We’re taking a break during the hop harvest here at Rogue Farms in Independence, Oregon to give you an update on what’s happening.
As you may have seen in our earlier post, we kicked off the harvest season when we started picking our Freedom Hops. And two days later we picked our Revolution hops.
That leaves us with four more varieties to pick before the harvest winds down in early September.
We do more than grow and pick the hops that we use to create Rogue Farms ales, lagers, stouts and porters… we also process them on the farm just a few feet away from the hopyard.
Here’s the journey, from bine to brew, in photos.
There are two things we worry most about this time of year at Rogue Farms in Tygh Valley, Oregon – wildfires and storms. Either one could wipe out a crop in a matter of minutes.
This weekend, we got a taste of each. Read more
Just 11 months ago they were tiny seeds in the ground.
But now, thanks to some hard work and nurturing from Mother Nature, the 2013 crop of Risk™ malting barley is golden ripe and ready.
The Rogue Farms barley harvest is underway. We have taken another step in the journey from ground to glass.
The first winter flood of the season came and went, leaving behind some water in the fields and some muddy hops rows. Not that we expected anything more. But just in case we had stocked up on extra food for the Potbellied Pigs, Free Range Chicks and Royal Palm Turkeys. Josh, Rogue resident Beekeeper, moved a few of the beehives to higher ground. The honey made in these hives is a key ingredient for Rogue Farms 19 Original Colonies of Mead.
The worst of it was a 24-hour period when there was too much water covering the road into the Hopyard. That gave us some time to catch up on paperwork. Perspective is important at times like this. The terroir of the Wigrich Appellation is almost perfect for growing aroma hops. But it also means putting up with floods every winter. As someone said on our Facebook page, “When God gives you water, make beer.”
One of the byproducts of the Rogue Farms Honey harvest is beeswax – lots of beeswax.
The Rogue Farms Honeybees produce beeswax for a variety of reasons. One of them is to cap off full honeycombs and preserve the honey as it mellows and ages.
Slicing the beeswax off the honeycombs.
When our Rogue Beekeeper, Josh, harvests the honey, he first slices off beeswax caps from the honeycombs. That’s what allows him to extract the honey in the spinner. But that’s not the end of it for the beeswax. This week, he melted it, strained it to remove impurities and then let it cool into solid blocks.
Beeswax has another life beyond harvest. It’s used in soap and candles. It’s also used to build what’s called honeycomb foundations. These are honeycomb designs that are stamped into beeswax, framed and put into the hive. They become the foundation for the new honeycombs the bees will build the following spring and summer. A place to keep their brood and store honey that we’ll harvest again next fall.
Rogue Farms 19 Original Colonies Mead is brewed using 5 ingredients: Rogue Hopyard Honey, Wild Flower Honey, Jasmine Silver Tip Green Tea Leaves, Champagne Yeast & Free Range Coastal Water. No Chemicals, additives or preservatives were used.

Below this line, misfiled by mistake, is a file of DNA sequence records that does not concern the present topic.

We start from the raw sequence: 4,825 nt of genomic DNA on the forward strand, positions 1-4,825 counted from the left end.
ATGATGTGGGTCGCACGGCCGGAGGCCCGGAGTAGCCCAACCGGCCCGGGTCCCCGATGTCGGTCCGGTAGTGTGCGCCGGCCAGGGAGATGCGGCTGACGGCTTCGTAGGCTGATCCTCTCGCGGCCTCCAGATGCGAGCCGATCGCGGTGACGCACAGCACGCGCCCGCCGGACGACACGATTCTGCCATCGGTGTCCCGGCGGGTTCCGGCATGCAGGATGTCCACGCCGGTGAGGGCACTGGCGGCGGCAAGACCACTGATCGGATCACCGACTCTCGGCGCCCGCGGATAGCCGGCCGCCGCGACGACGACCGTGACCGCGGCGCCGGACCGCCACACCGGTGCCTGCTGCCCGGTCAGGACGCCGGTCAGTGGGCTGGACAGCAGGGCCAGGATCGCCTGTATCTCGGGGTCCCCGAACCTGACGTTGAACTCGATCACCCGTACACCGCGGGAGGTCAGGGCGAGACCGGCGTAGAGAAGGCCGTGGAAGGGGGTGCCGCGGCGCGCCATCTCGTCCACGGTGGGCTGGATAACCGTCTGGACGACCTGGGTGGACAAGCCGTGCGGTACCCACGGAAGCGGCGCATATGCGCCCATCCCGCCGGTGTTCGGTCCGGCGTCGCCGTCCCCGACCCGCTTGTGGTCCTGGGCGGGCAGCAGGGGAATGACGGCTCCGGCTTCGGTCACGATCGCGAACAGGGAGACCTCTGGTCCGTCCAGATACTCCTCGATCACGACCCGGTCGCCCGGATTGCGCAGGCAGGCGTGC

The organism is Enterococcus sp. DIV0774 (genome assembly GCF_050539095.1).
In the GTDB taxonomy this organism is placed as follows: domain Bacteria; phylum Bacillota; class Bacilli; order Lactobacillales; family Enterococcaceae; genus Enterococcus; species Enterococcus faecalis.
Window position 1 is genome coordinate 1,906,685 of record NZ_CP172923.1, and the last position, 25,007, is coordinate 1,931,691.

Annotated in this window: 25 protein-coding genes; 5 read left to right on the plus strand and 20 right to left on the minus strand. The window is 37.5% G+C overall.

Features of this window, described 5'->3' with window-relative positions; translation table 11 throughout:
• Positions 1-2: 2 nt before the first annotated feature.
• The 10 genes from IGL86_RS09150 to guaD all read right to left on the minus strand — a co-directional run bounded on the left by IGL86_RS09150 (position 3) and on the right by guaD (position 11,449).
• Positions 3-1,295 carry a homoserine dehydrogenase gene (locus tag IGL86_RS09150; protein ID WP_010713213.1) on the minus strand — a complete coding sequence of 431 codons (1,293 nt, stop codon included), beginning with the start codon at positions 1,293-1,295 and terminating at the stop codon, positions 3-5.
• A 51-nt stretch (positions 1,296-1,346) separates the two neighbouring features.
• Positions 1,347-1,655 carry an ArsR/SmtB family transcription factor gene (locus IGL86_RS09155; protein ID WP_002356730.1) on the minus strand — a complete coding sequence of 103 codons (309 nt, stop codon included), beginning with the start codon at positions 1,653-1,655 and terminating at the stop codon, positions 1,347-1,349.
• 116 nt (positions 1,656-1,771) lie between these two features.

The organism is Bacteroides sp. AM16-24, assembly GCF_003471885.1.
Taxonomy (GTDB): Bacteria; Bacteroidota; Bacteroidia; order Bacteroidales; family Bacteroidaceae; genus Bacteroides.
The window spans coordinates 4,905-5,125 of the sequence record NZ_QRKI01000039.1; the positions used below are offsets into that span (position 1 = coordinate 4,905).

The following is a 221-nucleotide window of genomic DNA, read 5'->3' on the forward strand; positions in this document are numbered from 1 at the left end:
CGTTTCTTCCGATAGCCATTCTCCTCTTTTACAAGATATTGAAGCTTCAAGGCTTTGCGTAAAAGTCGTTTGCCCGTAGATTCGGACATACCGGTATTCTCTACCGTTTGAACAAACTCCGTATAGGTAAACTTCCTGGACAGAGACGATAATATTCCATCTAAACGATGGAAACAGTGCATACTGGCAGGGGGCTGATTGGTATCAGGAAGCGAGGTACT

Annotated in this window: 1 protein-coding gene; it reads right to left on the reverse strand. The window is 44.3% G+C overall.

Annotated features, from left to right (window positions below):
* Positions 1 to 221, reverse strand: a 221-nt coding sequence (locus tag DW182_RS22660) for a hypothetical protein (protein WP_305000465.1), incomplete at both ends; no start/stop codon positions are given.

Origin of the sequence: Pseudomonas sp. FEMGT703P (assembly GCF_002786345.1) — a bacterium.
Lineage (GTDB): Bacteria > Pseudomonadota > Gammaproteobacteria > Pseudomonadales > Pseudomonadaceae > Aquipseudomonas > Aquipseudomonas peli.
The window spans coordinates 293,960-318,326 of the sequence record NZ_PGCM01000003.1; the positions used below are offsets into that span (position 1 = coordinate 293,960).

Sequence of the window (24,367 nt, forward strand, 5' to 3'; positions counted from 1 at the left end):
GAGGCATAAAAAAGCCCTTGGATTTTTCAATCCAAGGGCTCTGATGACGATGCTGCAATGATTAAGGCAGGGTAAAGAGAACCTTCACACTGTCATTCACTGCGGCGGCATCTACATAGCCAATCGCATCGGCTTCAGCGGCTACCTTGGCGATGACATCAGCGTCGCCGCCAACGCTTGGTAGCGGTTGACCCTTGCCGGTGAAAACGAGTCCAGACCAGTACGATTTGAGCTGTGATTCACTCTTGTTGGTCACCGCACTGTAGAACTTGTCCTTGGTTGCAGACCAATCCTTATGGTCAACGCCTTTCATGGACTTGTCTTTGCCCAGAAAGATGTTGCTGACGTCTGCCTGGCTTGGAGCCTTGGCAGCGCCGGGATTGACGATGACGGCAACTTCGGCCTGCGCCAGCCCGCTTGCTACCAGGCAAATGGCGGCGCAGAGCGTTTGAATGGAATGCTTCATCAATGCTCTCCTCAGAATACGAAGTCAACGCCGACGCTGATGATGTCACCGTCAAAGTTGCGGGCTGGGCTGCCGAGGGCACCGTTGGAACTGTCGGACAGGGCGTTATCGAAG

Click here to watch the Rogue Farms Honey Harvest YouTube Video
This year the Rogue Farms Hopyard became home to 19 colonies of honeybees. The Rogue honeybees spent their days sampling the flavors of the farm and absorbing the terroir of the region. From blackberries, raspberries and cherries; to woodruff, lavender and pumpkins; to rye and corn – the honey they produced is a taste of the terroir of the Wigrich Appellation. From comb to cup, so is Rogue Farms 19 Original Colonies Mead. Check it out at http://rogue.com/store/
Click here to see how we harvest our Rogue Farms Hopyard Honey
Some rain kept Rogue Ales Farmer Doc McCallister and the crew out of the fields for a few days this past week, but soon they were back to work planting the rest of the Risk™ 2-row winter malting barley.
The process is often called drilling, because the rotating discs that drop the seeds into the furrows are said to “drill” them into the ground. Drilling next year’s Risk™ crop began a few weeks ago. That first section of barley is now 2-3 inches tall and thriving in the cool weather and rain.
We get some amazing scenes this time of year as the weather transitions from summer into winter. The alternating days of rain and sun create some great images like this stunning photo of rainbow over the Rogue Ales Barley Farm.
This weekend we noticed the Rogue Ales Risk Barley emerging from the soil. The Risk Barley was planted just a couple of weeks ago in preparation for the 2013 Summer Harvest. Pictured below are what the shoots look like.
You can still see the kernels
We also raise cattle at the Rogue Ales Barley Farm. That’s Tygh Ridge in the background. It lies north of the farm and protects it from the winter wind storms of the Gorge.
A freshly plowed field with irrigation wheels
Recently we followed Rogue Ales brewmaster John Maier as he hand-picked Freedom Hops fresh off the bine at the Rogue Farms Micro Hopyard in Independence, Oregon and then immediately drove them 77 miles to the brewery in Newport, Oregon. We are pleased to announce that Chatoe Rogue Wet Hop Ale has been brewed and bottled and is now available at www.rogue.com/store/
We Grow Hops. Taste the difference.
The Rogue Farms GYO Dream Pumpkins have been harvested! Rogue Ales Pumpkin Patch Ale will be available worldwide in a new orange painted 750ml bottles in Fall 2012. Rogue is dedicated to saving the terroir of Oregon hops, pumpkins and barley one acre at a time, by growing its own. YouTube Video: http://youtu.be/-ub6NoWXbac